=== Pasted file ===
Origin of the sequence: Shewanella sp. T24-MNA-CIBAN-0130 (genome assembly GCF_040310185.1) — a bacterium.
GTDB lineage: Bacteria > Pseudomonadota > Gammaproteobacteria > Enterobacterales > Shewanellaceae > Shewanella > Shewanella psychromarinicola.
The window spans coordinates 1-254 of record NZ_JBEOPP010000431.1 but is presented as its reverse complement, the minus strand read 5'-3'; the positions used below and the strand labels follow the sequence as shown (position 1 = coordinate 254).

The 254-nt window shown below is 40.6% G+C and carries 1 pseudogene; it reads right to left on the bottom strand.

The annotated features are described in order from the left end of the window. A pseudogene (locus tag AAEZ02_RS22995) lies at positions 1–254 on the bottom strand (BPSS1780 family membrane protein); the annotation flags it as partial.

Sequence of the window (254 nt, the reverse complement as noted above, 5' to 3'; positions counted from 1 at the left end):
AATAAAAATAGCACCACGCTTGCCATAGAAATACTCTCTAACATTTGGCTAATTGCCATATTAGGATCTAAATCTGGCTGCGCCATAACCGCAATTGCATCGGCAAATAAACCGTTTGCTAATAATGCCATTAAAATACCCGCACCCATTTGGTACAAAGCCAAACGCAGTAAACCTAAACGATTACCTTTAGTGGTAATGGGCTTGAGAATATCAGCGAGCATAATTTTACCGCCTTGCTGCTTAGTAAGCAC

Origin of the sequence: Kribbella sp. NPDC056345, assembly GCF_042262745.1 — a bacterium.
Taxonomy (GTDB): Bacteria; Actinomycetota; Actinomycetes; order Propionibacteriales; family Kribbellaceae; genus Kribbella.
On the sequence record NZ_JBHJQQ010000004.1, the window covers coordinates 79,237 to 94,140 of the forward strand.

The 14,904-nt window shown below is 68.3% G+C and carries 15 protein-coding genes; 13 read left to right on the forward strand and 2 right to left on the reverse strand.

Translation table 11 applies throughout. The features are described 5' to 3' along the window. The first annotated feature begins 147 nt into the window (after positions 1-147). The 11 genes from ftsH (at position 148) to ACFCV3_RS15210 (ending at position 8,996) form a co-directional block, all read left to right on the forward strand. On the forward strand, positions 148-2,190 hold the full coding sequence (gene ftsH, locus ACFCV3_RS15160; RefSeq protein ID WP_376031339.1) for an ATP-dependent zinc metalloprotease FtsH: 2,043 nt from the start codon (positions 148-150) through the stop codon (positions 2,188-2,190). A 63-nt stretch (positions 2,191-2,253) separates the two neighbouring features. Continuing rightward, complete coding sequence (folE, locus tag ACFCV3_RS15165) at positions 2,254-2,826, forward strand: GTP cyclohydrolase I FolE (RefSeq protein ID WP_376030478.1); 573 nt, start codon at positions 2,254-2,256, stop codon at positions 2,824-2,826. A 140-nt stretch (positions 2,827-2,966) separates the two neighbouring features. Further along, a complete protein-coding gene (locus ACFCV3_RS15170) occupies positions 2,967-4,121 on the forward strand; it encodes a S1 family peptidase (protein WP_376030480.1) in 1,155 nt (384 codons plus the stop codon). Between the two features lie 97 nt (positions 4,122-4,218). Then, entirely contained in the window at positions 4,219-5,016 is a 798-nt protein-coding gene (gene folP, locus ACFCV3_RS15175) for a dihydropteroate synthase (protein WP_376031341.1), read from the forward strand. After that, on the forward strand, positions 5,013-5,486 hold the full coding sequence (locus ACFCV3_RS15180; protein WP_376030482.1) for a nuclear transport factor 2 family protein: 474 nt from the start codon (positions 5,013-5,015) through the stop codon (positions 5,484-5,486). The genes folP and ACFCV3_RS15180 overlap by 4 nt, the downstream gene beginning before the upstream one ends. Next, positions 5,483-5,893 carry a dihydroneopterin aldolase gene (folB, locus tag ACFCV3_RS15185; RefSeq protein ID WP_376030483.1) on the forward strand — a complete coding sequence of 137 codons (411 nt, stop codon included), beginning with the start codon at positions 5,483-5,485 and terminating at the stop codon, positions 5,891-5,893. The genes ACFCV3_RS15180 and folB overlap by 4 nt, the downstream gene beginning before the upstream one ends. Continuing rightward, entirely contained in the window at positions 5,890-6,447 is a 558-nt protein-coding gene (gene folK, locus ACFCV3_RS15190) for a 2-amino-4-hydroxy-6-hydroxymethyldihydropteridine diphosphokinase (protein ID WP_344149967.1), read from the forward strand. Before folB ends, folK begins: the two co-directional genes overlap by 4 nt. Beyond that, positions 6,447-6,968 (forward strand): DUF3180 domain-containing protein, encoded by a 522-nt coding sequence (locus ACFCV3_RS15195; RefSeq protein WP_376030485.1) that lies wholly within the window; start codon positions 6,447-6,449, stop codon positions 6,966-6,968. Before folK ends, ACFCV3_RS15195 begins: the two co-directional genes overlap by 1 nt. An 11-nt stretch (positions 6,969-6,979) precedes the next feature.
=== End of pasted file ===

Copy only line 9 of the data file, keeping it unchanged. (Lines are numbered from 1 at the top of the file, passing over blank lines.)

Taxonomy (GTDB): Bacteria; Actinomycetota; Actinomycetes; order Propionibacteriales; family Kribbellaceae; genus Kribbella.